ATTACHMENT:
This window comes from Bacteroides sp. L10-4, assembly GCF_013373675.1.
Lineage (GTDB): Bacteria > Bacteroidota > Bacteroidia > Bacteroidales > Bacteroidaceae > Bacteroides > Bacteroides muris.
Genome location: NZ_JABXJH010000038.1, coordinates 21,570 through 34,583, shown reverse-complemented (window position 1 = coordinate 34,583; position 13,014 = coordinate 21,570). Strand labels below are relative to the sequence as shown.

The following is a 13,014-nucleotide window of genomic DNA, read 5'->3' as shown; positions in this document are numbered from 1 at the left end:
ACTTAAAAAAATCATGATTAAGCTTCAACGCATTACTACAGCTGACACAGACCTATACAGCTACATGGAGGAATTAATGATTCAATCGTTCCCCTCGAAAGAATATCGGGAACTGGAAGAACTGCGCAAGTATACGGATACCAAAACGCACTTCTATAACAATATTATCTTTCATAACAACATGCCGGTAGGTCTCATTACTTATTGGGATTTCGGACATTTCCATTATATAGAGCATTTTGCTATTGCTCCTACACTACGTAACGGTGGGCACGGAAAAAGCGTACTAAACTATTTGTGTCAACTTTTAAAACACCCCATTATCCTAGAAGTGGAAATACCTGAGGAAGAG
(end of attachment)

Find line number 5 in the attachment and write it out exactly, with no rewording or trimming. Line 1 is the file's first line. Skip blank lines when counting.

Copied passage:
ACTTAAAAAAATCATGATTAAGCTTCAACGCATTACTACAGCTGACACAGACCTATACAGCTACATGGAGGAATTAATGATTCAATCGTTCCCCTCGAAAGAATATCGGGAACTGGAAGAACTGCGCAAGTATACGGATACCAAAACGCACTTCTATAACAATATTATCTTTCATAACAACATGCCGGTAGGTCTCATTACTTATTGGGATTTCGGACATTTCCATTATATAGAGCATTTTGCTATTGCTCCTACACTACGTAACGGTGGGCACGGAAAAAGCGTACTAAACTATTTGTGTCAACTTTTAAAACACCCCATTATCCTAGAAGTGGAAATACCTGAGGAAGAG